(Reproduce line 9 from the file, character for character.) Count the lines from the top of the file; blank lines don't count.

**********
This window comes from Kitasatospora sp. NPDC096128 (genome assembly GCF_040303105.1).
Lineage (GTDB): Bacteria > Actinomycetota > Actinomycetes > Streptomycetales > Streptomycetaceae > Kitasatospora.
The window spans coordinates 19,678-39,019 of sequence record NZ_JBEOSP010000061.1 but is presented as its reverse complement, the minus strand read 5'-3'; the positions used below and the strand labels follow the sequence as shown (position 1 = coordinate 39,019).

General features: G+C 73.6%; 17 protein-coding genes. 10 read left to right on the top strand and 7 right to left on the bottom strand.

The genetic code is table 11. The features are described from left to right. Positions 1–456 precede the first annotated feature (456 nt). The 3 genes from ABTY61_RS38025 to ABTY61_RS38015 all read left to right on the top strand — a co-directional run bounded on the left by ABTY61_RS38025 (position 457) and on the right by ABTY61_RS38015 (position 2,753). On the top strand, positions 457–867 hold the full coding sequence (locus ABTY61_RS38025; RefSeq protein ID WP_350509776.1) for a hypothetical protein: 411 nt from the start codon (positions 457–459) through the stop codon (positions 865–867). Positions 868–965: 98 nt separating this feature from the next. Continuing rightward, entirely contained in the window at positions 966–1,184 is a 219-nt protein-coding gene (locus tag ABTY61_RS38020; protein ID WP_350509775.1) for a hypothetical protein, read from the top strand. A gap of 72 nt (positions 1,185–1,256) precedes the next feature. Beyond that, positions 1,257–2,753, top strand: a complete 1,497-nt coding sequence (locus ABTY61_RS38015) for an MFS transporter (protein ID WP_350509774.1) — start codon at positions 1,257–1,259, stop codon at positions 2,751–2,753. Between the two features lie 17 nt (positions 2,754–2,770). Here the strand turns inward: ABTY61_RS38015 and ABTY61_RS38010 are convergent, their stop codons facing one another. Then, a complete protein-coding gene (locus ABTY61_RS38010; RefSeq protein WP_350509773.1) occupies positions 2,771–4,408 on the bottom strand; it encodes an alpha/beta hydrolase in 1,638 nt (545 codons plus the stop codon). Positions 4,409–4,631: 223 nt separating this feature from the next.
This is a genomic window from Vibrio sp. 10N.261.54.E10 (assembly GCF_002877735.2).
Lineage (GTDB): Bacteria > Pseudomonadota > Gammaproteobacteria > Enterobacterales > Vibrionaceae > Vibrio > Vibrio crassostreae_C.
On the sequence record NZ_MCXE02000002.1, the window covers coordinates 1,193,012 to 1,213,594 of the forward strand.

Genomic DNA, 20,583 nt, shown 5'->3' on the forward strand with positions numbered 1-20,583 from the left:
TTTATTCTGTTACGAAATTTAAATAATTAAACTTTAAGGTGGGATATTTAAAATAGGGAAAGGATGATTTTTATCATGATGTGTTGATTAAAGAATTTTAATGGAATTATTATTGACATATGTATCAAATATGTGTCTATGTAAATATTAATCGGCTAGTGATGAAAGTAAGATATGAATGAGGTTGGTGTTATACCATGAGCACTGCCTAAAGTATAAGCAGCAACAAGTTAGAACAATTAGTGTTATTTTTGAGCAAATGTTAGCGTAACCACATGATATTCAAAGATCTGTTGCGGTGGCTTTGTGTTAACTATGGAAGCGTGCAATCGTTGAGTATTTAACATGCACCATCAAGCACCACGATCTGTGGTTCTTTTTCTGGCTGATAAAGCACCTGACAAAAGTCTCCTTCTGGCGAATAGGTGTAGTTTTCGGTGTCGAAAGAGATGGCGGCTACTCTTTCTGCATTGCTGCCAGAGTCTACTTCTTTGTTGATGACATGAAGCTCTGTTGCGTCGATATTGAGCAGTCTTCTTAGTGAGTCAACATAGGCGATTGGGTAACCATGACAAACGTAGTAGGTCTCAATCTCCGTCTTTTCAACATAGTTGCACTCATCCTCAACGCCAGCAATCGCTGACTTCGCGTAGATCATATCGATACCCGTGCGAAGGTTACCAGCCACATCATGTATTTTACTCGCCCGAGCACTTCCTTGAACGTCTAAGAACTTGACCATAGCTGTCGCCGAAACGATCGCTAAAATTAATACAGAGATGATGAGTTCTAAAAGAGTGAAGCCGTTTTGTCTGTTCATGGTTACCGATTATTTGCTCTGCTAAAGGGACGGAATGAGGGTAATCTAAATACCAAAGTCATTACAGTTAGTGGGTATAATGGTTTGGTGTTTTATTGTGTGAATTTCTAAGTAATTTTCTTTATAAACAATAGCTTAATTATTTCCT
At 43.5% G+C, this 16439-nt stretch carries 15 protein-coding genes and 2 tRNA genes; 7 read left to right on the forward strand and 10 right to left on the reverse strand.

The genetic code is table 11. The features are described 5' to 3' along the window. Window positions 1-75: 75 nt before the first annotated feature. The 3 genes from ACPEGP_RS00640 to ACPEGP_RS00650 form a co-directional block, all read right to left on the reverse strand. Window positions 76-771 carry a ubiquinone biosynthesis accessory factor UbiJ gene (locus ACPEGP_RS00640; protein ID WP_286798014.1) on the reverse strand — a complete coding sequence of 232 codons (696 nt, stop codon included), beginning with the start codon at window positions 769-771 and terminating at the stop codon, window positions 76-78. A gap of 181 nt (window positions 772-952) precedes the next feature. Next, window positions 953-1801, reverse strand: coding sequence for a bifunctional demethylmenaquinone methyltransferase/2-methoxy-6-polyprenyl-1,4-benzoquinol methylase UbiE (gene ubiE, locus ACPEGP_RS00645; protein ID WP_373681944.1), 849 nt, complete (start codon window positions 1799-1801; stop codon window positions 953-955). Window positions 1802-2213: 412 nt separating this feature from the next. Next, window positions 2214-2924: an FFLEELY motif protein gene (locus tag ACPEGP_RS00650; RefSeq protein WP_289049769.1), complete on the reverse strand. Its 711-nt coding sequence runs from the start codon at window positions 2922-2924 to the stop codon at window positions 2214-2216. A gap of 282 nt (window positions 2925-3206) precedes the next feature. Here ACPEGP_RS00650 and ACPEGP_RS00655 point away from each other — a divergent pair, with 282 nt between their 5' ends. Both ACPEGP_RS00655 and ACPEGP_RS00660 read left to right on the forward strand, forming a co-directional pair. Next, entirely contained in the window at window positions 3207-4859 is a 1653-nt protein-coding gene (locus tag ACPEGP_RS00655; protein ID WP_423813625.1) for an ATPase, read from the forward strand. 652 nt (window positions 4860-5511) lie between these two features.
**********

Genomic DNA, 20,583 nt, shown 5'->3' on the forward strand with positions numbered 1-20,583 from the left: